Golden Shellback coating produces a vacuum deposited film that is nonflammable, has low toxicity and has the ability to weatherproof electronic devices and other surfaces. It contains no volatile organic combustibles (VOCs). The clear, nearly non-detectable, uniform film is insoluble in solvents. When applied to clean, moisture free surfaces, such as plastic, copper, aluminum, metal, ceramic, steel, tin or glass, the coating is transparent with excellent weather proofing and anti-corrosion properties.”

Check out the video.  It looks incredible, but it raises as many questions for me as it answers.  Very cool stuff if it works though.

Golden Shellback Waterproof Coating from gCaptain.com on Vimeo.

 July 24th, 2008  
 Gadgets, Misc Thoughts  
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Gadget Review: Amazon Kindle

In the last few months, 2-Speed Labs has been inundated with a virtual tractor-trailer load of new gadgets.  I hope to review many of these over the coming weeks for your dissecting pleasure.  Having just completed my second book on Amazon’s new Kindle, though, and with thoughts about the device fresh on my mind, I thought I’d start with this uber cool gadget.

For those of you who haven’t heard of the Kindle, it’s Amazon’s take on an e-book reader.  It has many of the same features of other e-book readers – storage for many books; nice electronic ink (E-Ink) display; searchable content; etc.  It has phenomenal battery life, even better (much) with the radio off.  I read a book plus a variety of downloaded articles on a single charge – and I read at the speed of a kindergartner. 

What’s really cool about the device is that it adds what Amazon calls Whispernet.  Basically, it’s a one-way cell phone (EV-DO radio service using Sprint) built into the Kindle to download books, periodicals and some other web stuff.  While you can’t place calls on the Kindle, the data browsing and download capability is very cool.  There is no periodic charge for use, either.  Projected use is loaded into the up-front cost of the reader.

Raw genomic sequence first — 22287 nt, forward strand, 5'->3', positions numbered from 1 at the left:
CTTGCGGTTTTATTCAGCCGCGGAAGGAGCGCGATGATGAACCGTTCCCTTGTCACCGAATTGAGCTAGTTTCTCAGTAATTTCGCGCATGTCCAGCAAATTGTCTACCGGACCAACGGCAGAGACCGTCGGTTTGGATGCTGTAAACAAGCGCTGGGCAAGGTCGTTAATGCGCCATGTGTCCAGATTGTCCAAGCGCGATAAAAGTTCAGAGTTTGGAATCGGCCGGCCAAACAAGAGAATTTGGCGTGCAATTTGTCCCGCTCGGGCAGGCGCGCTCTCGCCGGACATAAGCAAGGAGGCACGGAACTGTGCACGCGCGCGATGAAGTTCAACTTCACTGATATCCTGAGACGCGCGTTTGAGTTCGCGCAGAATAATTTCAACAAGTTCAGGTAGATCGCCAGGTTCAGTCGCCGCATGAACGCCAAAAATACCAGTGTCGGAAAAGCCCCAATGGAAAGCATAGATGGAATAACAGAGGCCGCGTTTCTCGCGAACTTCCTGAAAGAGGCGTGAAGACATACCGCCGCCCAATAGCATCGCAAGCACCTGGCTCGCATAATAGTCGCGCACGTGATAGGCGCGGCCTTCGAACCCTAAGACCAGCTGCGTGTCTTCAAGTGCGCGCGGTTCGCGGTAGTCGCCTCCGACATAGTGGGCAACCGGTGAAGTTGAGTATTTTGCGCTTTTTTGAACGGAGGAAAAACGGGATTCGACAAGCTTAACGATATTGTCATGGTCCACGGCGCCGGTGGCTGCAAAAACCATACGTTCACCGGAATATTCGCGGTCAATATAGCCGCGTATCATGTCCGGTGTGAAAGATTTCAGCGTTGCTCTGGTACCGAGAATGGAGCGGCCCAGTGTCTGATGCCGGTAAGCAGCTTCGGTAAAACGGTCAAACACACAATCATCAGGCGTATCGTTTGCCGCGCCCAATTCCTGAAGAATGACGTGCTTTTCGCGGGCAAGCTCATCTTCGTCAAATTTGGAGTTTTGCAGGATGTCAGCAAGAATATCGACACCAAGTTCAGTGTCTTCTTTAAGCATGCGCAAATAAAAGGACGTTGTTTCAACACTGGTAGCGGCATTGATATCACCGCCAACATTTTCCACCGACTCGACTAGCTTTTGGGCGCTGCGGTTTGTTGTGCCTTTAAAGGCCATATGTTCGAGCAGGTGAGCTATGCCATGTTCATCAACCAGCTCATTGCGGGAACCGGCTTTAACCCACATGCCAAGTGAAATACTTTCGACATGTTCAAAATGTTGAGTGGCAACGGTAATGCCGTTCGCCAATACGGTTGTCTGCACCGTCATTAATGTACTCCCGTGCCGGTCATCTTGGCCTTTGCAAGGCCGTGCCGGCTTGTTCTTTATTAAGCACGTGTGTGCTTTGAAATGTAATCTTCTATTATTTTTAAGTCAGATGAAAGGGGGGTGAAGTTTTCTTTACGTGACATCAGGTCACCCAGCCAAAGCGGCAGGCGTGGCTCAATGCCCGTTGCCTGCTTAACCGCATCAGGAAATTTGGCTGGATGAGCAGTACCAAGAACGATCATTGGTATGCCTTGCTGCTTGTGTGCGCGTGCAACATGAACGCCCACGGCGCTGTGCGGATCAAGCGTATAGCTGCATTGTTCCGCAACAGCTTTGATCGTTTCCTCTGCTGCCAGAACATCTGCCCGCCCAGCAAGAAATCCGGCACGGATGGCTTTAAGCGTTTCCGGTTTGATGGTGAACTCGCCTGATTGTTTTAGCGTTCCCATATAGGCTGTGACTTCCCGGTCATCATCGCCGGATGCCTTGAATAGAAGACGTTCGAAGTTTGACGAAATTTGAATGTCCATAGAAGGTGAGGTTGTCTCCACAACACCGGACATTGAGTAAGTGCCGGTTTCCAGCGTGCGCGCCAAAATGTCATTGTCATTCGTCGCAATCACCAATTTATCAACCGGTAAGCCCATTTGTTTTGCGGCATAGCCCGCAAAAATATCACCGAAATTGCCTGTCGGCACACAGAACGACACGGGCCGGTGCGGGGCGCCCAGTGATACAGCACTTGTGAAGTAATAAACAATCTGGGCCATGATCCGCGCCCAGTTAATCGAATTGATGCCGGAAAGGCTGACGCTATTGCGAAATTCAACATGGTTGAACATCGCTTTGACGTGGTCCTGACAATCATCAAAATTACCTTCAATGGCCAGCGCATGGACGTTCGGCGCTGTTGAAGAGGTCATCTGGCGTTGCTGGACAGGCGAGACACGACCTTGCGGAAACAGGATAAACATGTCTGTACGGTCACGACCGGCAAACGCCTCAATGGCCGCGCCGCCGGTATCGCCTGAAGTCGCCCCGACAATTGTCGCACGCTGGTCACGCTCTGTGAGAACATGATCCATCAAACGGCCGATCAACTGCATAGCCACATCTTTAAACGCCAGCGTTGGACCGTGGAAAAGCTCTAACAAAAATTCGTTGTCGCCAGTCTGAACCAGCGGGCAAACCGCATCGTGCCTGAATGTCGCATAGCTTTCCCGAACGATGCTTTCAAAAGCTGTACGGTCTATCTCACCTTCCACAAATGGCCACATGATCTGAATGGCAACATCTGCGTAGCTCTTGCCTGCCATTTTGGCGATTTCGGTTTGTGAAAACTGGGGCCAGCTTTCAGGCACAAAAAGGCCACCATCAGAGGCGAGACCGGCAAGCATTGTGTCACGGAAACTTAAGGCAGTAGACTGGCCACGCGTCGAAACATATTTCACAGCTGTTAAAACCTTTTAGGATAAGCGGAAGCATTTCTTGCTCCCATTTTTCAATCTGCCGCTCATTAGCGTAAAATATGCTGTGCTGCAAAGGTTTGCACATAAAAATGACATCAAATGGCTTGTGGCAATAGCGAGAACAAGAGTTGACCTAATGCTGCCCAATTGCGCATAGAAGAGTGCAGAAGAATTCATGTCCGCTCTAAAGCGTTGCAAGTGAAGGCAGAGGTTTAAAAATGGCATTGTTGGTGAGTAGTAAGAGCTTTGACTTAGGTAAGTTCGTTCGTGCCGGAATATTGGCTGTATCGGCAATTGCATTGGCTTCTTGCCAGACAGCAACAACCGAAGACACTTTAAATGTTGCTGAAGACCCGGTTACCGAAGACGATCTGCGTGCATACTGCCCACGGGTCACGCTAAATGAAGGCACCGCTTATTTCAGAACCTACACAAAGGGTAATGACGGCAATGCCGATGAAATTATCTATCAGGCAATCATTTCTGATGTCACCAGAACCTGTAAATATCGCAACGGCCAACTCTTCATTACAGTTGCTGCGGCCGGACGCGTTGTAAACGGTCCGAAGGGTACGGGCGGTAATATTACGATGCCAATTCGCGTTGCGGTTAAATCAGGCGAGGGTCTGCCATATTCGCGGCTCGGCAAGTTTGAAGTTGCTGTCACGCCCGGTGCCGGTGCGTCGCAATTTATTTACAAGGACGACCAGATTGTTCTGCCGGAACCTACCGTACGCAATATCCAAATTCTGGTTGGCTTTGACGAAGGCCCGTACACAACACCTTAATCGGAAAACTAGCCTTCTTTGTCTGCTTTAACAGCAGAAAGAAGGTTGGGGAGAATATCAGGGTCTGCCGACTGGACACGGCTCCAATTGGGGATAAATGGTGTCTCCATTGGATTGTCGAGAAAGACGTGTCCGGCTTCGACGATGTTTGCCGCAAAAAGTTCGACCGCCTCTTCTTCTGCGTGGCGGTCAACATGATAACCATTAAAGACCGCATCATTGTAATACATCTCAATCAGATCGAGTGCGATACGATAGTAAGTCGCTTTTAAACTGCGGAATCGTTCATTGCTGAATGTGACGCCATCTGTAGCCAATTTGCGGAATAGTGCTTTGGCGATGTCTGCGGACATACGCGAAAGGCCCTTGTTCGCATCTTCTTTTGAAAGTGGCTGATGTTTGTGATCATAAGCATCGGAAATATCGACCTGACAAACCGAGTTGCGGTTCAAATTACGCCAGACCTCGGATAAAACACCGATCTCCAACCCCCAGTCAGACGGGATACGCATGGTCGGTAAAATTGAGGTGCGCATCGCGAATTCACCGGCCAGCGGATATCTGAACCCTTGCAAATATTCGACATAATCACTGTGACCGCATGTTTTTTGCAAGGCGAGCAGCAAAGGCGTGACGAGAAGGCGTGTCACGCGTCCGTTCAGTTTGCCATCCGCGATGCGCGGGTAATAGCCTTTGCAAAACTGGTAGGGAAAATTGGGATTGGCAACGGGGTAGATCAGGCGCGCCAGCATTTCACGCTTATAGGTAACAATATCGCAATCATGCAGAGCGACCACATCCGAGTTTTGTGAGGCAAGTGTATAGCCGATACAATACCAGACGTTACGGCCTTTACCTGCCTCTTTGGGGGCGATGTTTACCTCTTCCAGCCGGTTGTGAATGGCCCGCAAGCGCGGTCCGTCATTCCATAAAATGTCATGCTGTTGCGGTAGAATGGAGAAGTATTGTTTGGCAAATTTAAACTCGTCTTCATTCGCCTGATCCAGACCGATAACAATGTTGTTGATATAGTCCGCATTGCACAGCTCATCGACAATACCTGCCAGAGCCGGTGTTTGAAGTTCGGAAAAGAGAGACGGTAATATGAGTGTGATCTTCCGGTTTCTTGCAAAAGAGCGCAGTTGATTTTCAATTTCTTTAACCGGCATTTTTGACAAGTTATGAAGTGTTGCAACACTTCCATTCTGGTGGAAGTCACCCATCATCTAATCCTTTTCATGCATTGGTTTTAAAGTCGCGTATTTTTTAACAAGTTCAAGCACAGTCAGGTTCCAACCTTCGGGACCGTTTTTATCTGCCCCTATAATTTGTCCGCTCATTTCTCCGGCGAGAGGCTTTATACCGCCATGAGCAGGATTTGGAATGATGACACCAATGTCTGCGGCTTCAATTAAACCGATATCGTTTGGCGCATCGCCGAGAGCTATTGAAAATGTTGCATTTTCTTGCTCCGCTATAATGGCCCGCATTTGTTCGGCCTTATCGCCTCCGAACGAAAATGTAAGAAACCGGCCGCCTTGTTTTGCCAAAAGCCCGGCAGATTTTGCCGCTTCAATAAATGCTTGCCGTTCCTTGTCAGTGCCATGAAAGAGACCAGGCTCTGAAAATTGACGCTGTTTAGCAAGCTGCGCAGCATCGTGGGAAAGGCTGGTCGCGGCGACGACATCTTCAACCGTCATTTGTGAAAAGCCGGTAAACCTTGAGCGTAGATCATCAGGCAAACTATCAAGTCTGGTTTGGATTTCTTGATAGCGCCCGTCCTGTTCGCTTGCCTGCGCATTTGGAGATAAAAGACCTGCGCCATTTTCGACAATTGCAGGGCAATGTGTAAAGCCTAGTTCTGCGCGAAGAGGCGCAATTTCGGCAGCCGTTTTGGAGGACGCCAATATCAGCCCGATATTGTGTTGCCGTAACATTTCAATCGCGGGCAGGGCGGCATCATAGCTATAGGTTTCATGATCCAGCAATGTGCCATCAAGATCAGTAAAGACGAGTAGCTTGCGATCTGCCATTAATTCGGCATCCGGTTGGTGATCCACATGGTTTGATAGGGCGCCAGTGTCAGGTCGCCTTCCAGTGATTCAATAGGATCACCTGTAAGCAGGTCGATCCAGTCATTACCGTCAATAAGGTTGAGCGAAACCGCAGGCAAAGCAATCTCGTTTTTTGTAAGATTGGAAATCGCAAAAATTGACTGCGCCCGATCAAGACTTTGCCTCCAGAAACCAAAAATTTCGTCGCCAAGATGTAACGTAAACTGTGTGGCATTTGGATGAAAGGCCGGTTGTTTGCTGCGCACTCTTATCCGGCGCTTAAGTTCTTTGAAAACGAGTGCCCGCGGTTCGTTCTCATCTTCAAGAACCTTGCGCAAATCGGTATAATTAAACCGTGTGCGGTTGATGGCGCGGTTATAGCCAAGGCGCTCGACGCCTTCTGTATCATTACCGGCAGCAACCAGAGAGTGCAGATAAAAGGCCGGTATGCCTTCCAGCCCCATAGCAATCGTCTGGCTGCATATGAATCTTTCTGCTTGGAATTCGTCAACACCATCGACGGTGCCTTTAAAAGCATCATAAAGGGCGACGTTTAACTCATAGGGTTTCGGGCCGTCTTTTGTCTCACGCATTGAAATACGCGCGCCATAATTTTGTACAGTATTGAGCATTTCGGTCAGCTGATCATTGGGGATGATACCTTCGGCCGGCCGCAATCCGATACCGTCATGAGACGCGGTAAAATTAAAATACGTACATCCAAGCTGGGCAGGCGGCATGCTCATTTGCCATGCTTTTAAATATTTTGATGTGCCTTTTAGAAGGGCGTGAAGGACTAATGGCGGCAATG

Of course, this always on (well, optionally on) data connection makes it super easy to browse Amazon’s library of books in Kindle form (there are a surprising number of books already available – well over 100,000) and to download them instantly.  Since the most expensive book is $9.99, this probably won’t break you.  Although the hefty $359 (recently reduced from $399) outlay for the device might.

One can also subscribe to a few magazines and newspapers (for a fee, of course) and have the journals automatically sent to their kindle as soon as they are available.  Newspapers are delivered early in the morning so even early birds don’t have to wait on the front step with slippers, robe and coffee for the newspaper delivery person to show up.  From what I can tell, the New York Times works well in its current Kindle format, others have a bit of catching up to do.

When you register your Kindle, you get two email addresses.  As you send certain documents to these addresses, Amazon will convert the documents into a format that the Kindle understands and either email the resulting document to your computer or pass it to your Kindle over Whispernet.  There is no charge for the document to be emailed to you (you can transfer it to the Kindle yourself once you get it), but Amazon charges $0.10 for each document sent directly to your Kindle.

There are several blogs that also can be subscribed to, if you don’t mind paying to read blog posts.  There are also a few “experimental” features that include a web browser and an MP3 player.

The problem with the web browser and blog reader is that the Kindle is set up to work with pages – like those in a book.  It doesn’t handle HTML frames, or large web-oriented page information nicely.  Even though there is a scroll wheel of sorts, it doesn’t move a cursor or viewing area up and down like you think of in a mouse and browser paradigm on a computer.  Instead, the previous and next buttons are used (as in previous and next page).  It’s difficult to explain, but it’s just not what you’re used to doing in the context of a normal web browser or blog reader.

None of that should detract from the experience of reading books on the device, though.  The bottom line is that I really like reading with the Kindle.  I like carrying multiple books in limited space (and weight); I like the ease of acquiring new books; and I like the idea of saving a tree here and there.

I think there can be a few improvements made, though . . .